PROBLEM: I just installed an expansion valve and I can’t get it to feed correctly. The superheat is too high and I’m starving my evaporator coil. It’s the right tonnage, the correct refrigerant and proper charge application. Did I just get a bad TXV out of the box?
All things considered, 99 percent of the time expansion valves are not bad out of the box. My aim in this article is to tie together good installation and piping practices for proper expansion valve operation at start-up.
Your expansion valve has one simple job! The evaporator it feeds must be fed enough refrigerant to satisfy the load conditions. We measure the performance of expansion valves by how well it controls the superheat to the evaporator. Too low or no superheat the valve is flooding or too high of a superheat the valve is starving the coil.
A high percentage of valves returned for warranty exchange have no manufacturing defect. The most common problem lies with system contaminants causing the valve to malfunction. When brazing an expansion valve or any brazing of pipe in the system flowing nitrogen to purge air from the system is a must. If the lines have air in them during the brazing process the oxides burn up and will cause soot or dirty scale formation in the lines. The following picture is of an expansion valve internal push rod that has this soot scale deposited on the upper end nearest the inlet port.
This system had multiple evaporators and upon system startup had exhibited high superheat and inability to adjust both the valves open. The TXV’s upon inspection had the same soot deposits on the push rods as seen in the picture.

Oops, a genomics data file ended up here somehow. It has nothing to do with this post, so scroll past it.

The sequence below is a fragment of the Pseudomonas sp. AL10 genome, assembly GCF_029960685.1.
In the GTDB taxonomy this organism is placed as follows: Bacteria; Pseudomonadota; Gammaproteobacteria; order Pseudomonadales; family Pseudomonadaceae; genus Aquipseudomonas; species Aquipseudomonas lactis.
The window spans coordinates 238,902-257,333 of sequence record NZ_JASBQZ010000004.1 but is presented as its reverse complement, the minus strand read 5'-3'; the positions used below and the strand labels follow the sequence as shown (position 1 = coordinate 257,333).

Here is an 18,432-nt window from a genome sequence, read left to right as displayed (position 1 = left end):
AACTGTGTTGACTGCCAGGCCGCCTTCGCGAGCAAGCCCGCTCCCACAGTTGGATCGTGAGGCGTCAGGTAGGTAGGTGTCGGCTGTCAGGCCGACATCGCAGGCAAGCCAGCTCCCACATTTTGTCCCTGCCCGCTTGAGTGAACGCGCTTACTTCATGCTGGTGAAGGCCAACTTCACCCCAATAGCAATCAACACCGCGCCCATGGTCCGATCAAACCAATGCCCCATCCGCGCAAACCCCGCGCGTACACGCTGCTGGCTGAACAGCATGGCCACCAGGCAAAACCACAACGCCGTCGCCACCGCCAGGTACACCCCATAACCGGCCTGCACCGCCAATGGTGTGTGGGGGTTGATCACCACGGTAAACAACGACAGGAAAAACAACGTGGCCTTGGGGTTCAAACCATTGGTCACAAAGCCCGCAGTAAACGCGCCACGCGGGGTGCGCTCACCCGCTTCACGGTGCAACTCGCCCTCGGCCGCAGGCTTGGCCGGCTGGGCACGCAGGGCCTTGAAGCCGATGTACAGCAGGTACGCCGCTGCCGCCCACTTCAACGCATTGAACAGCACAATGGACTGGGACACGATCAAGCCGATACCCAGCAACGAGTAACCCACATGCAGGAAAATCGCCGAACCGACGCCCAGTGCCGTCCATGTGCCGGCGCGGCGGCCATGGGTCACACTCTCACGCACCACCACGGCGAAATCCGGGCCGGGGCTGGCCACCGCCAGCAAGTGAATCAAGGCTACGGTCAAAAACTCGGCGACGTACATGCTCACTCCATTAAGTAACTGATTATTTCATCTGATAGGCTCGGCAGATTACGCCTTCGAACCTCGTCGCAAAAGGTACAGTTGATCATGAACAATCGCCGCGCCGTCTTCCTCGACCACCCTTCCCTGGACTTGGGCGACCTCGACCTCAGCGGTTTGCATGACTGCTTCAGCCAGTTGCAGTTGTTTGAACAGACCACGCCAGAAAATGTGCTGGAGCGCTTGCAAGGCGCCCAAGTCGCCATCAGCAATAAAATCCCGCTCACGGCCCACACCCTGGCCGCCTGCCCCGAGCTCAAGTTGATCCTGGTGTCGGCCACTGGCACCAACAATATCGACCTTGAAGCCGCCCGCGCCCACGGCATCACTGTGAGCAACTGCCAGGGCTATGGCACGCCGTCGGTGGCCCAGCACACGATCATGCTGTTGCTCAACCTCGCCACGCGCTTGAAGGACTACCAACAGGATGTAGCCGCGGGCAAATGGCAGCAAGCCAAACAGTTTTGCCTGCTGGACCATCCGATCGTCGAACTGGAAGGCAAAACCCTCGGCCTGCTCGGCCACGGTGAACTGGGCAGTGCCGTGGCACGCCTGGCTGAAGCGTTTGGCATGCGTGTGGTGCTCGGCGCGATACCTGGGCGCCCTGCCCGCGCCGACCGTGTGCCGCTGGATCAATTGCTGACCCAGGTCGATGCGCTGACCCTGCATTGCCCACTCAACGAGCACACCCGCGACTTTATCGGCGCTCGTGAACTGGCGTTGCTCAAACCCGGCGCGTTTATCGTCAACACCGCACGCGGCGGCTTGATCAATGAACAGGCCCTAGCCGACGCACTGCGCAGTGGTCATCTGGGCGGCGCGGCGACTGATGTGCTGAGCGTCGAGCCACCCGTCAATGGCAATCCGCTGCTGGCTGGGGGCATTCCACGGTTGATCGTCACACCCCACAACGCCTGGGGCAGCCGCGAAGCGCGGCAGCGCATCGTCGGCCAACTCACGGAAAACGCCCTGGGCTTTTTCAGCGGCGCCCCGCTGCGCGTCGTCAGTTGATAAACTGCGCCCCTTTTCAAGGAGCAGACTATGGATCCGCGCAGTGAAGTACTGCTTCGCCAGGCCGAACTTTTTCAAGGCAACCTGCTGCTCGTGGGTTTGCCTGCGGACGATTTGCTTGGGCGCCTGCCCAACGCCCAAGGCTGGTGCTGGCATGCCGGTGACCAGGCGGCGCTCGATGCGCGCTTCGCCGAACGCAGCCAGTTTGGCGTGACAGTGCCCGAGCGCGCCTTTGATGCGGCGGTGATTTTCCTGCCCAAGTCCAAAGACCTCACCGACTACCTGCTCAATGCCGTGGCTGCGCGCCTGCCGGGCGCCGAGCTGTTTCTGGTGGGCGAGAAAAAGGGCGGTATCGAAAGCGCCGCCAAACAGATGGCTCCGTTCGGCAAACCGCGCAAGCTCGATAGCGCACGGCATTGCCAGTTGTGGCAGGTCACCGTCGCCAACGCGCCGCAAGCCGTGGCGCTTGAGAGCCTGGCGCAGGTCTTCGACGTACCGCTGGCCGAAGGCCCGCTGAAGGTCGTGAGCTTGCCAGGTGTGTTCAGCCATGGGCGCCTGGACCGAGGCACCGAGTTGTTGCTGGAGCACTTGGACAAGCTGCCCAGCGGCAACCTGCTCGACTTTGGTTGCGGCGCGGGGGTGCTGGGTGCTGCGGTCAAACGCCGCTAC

Some expansion valve designs have inlet screens that are placed into the inlet of the valve prior to installation. Make sure the screens are utilized to prevent contaminants from reaching the internal valve workings. A preferable screen is one that is part of the valve and externally removable without un-brazing the entire TXV inlet connection.
A proper evacuation is essential as well. A system should be evacuated to 500 microns and be able to hold the vacuum for at least one minute. Water or a mixture of water and oil frozen in the port of the TXV is a common source of trouble. This can freeze the valve open, closed, or about any position in between. Importance of sight glass and drier installation can’t be over stated to keep your TXV install free of trouble.
See your cfm SuperStore parts professional with any of your refrigeration expansion valve needs or questions today.
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